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10 Things They Don’t Tell You About After-Labor and Delivery

Updated on February 22, 2018
Madison Resare profile image

Madison is a stay-at-home mom and a freelance writer. She received her B.A. in English from BYU-Idaho and she enjoys crafting and baking.

After-Labor and Delivery

After-Labor and Delivery
After-Labor and Delivery | Source

Baby Time!

Recently I gave birth to a beautiful baby boy, my experience was amazing – of course I had an epidural which means I could not feel a lot of the pain during part of the labor and delivery. But I did go through a lot of pain/contractions before I got the meds. Anyway, after having my baby I went through some different/interesting/painful/scary things, things no one really tells you about when you are getting ready to give birth to that cute little bundle.

Well I am going to let you in on what happened to me after my labor and delivery, things no one told me or warned me about. The following are 10 things they don’t tell you about after-labor and delivery:

10 Things

  1. Epidural Wearing Off
  2. Moving Rooms and Moving Baby
  3. Modesty, What is That?
  4. Your First Bathroom Trip
  5. Visitors (Wanted/Unwanted)
  6. Insurance Phone Calls
  7. Too Much Paperwork
  8. Pure Exhaustion
  9. Nursing and Pushy Nurses
  10. Accepting Help/Getting Back to Work

1. Epidural Wearing Off

Getting an epidural, in my opinion, is amazing because it made it so much easier for me to enjoy the rest of my labor and delivery. Actually, the most difficult part of my pushing experience was that I got the shakes every time I took a break from pushing! Now I had heard about epidurals and how they would make me feel but no one told me about how it would feel when the epidural wore off. Here is a tip; prepare yourself, you need to be ready to ask your nurse to give you some pain meds as soon as you feel that epidural wearing off because the pain of it wearing off (again in my opinion) is worse than actually pushing the baby out.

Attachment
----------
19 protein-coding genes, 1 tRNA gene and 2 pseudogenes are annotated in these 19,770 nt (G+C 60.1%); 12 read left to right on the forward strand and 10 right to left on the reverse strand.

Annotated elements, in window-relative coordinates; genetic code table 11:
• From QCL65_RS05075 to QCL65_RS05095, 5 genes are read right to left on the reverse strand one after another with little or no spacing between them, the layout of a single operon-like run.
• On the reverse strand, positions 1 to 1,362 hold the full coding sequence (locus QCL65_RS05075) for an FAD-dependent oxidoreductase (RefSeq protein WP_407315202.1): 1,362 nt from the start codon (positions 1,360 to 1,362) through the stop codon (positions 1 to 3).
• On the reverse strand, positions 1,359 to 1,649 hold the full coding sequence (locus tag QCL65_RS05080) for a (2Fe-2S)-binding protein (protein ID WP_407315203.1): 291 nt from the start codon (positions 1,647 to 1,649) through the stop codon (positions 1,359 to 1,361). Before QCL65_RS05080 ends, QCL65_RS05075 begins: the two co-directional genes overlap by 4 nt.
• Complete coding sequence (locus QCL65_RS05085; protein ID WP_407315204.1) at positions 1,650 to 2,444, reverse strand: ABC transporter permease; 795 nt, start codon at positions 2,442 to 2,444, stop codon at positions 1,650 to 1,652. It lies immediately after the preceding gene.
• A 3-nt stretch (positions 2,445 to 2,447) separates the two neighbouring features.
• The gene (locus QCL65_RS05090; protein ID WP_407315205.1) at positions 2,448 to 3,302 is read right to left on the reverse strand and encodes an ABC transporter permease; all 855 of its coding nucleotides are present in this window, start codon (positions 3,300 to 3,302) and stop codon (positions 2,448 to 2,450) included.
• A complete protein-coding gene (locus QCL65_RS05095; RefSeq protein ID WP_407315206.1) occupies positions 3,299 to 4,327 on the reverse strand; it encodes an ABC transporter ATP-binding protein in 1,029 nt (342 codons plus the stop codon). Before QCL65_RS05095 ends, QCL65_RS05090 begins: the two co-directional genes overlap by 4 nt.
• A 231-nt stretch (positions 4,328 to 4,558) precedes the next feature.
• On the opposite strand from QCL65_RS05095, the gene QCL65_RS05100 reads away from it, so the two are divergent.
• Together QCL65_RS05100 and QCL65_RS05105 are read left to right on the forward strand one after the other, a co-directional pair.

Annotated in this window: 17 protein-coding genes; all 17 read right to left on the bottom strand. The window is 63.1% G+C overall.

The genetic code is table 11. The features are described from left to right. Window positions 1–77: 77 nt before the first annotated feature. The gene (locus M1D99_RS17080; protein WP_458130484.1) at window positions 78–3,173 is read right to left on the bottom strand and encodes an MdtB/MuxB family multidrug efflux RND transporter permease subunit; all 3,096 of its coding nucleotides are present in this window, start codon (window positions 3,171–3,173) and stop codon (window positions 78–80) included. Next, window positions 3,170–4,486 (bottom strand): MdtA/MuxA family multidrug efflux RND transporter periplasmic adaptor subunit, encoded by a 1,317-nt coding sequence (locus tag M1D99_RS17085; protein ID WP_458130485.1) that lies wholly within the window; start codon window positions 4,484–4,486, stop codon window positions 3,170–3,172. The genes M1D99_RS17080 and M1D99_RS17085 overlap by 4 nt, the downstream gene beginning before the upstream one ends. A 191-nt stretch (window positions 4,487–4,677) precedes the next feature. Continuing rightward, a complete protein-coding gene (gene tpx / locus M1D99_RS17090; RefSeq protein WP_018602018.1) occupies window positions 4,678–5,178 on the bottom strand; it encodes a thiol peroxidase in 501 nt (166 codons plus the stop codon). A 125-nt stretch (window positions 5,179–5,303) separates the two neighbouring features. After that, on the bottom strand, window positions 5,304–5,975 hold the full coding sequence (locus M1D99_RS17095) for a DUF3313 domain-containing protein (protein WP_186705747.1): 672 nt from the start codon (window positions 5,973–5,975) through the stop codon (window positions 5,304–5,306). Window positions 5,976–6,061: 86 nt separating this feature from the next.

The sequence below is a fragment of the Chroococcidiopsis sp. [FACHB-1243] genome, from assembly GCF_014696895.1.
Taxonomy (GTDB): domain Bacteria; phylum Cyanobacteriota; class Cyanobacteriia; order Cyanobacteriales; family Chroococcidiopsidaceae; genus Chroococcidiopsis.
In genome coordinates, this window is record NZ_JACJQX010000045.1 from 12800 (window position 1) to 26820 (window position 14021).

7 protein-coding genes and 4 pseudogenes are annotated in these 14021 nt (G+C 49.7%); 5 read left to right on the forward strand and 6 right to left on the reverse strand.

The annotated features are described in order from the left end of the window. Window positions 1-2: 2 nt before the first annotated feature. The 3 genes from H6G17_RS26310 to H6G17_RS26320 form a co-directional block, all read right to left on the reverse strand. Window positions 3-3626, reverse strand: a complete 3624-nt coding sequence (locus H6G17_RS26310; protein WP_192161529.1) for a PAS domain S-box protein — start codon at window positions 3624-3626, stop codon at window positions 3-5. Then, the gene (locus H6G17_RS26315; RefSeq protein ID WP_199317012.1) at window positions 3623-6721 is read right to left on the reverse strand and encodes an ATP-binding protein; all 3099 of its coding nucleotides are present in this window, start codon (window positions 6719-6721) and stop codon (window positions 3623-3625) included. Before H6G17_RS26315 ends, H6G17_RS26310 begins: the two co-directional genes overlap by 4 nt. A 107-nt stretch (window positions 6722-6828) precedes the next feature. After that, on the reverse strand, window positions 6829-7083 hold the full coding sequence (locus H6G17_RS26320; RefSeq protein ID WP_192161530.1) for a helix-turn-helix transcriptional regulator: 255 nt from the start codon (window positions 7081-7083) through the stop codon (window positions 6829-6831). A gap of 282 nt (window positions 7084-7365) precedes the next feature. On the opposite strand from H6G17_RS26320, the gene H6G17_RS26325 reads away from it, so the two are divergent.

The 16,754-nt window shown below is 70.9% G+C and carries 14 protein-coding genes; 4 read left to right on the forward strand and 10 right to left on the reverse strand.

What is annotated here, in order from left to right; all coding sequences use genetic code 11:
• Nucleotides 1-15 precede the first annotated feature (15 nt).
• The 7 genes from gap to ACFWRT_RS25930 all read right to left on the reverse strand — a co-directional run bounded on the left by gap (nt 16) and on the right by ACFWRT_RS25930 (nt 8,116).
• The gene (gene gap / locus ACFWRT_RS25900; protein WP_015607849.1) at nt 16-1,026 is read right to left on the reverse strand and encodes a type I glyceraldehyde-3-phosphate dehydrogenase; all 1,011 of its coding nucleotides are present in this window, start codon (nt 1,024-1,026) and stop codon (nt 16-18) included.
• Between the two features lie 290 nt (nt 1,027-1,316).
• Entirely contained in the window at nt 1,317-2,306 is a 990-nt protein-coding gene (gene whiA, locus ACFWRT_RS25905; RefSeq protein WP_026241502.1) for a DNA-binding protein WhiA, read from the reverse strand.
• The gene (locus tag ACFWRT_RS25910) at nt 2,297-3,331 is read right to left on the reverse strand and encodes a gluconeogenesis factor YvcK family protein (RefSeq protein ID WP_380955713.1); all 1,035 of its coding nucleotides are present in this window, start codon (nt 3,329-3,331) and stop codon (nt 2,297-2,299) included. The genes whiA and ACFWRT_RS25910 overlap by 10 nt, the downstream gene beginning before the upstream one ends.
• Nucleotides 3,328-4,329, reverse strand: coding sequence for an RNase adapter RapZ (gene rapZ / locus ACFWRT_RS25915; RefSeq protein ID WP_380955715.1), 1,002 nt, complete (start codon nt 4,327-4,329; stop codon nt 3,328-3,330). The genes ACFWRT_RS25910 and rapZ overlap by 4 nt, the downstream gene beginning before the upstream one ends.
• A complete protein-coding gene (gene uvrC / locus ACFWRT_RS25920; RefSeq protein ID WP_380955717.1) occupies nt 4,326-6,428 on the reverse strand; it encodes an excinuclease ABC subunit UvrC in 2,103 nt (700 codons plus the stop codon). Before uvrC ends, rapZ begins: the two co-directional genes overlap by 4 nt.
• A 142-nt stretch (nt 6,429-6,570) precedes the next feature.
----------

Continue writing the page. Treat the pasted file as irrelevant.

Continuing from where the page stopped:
Moving Rooms

Moving Rooms
Moving Rooms | Source

2. Moving Rooms and Moving Baby

After you work super hard to push a baby from your body and after being sewn up (if you were cut or torn) your epidural (if you got one) will start to wear off and then your nurse will prepare you and your baby to move rooms. This is something I was not really prepared for because what they don’t tell you is that when you move rooms your epidural will start wearing off, the adrenaline will start wearing off, and they will leave you alone in the new room. You will be alone because that is when they decide to take your baby (with your husband) to get a bath, fingerprinted, etc. Be warned, this is not something people tell you because it is not a good time to be left alone, especially if your body decides, along with going through a lot of pain, it is time to have your first bowel movement. The only advice I can give for this part of after-labor and delivery is to try to get some rest and to get your pain meds as soon as possible.


Modesty | Source

3. Modesty? What?